At the beginning of the year I threw the dice and took a risk. I decided to give up my six year career in Social Work, why you might ask? For many reasons, in those six years my life changed dramatically with the arrival of my two girls and with it my priorities changed. I will honestly admit that when I became a parent the sense of responsibility was overwhelming and in truth I found the added responsibility of managing vulnerable young people difficult, especially when their compliance was mandatory and not voluntary. This dynamic did not always make for a comfortable relationship.
If I allow my ego to have a voice, I felt disheartened that despite my best efforts I wasn't seeing much results, my success was dependant on the behaviour and attitudes of others. It started to feel depressing coming into work and constantly hearing about the terrible things people were doing to each other. Life is too short to be surrounded by this I thought, I would like to be in a more positive environment. I want to see good in the world not just the bad. So after moaning about it for far too long I took the plunge and handed in my notice and braced myself for re entering the job market, and oh what a journey it was.
Since then I have had two different jobs. The first I should have never of accepted, the rapid staff turn over should have been a warning sign. The strange friend/family dynamic of the company should have been another. I have learned when an employer says they want someone who is outspoken and someone who can use initiative this is not actually what they mean. I have learned that senior managers sometimes don't appreciate these qualities because they view it as a threat to their authority, when god forbid your only intention is to improve the business. I must admit when on the last day of my probation period I was called to a meeting to tell me my services were no longer required I was shocked. I have never been dismissed from a job in my life and I've worked ever since I've been 14 years old. I found it even more baffling that when I asked why, he in charge could give me no performance related examples and instead said something ridiculous about how I was 'stepping on toes' and had offended a colleague because I moved a table. I kid you not I was sacked because I offered to help someone move a table! You could not make it up.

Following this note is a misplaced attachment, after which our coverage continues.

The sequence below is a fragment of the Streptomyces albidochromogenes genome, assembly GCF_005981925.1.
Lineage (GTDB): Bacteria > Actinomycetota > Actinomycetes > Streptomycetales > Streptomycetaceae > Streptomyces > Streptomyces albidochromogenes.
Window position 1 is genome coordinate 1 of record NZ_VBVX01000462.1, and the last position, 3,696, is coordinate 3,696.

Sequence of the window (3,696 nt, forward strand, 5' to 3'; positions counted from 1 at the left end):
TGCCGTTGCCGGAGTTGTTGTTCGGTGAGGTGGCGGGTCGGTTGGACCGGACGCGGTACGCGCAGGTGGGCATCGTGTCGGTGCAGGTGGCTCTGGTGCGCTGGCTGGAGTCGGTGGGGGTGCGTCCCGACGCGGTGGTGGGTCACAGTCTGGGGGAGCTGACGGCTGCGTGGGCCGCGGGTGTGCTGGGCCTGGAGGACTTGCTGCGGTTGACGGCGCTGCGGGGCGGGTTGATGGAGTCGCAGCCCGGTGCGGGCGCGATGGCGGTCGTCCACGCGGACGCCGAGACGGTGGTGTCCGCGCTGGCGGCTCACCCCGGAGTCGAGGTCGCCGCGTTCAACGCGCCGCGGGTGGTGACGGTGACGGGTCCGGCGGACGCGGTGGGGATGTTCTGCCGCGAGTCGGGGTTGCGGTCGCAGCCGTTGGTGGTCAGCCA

After two jobs that didn't work out for the long term I started to realise it's one thing getting a job but it's another thing finding a job that fits you as often a job on paper is not the job in reality. I liken it to going on a shopping trip and trying on different dresses, no this one's too tight, this one's too big, ah this one is perfect. So here I am again searching for the perfect dress. I'd like to add that my chest is too small and my hips are too wide so you can see what I'm up against.
Like many families with small children both myself and my husband have to work. So unless I have a secret rich Aunt coming out of the woodwork or a mighty win on the Euromillions I am destined to be a working mother. With bills to pay and a mortgage I will happily work my backside off in a job that adds to my family's stability. I thought I was onto a winner applying to local supermarkets, feeling confident that they'd offer flexible hours and a work life balance. But it appears they don't like to recruit University educated people. They have deemed me incapable of packing ten items into a carrier bag. I'll admit I nearly fell off the chair and spat out my tea when I opened their 'rejection' email.
I live in a City which offers plenty of jobs, that is of course if you are not a parent and you can drive. The realisation that these are my biggest barriers to work is a massive source of frustration. I've seen jobs that look perfect and I can feel myself getting excited as I read through the advert, and then comes the realisation that that 'perfect' job is no longer an option because either I can't get there or the working hours do not fit with my child care arrangements. Jobs that are suitable are thin on the ground and with many mothers like me competition is stiff. I do think the country would benefit if employers loosened up a bit and weren't so rigid about the hours that must be worked. As a mother I feel that I'm a square peg trying to be pushed into a round hole and it's just not happening.
Anyway my rant is over, so it's back to the job hunting I go. Wish me luck....I think I need it.
You'll find me on Mad About Kids giving my take on Parenting and Lifestyle matters.
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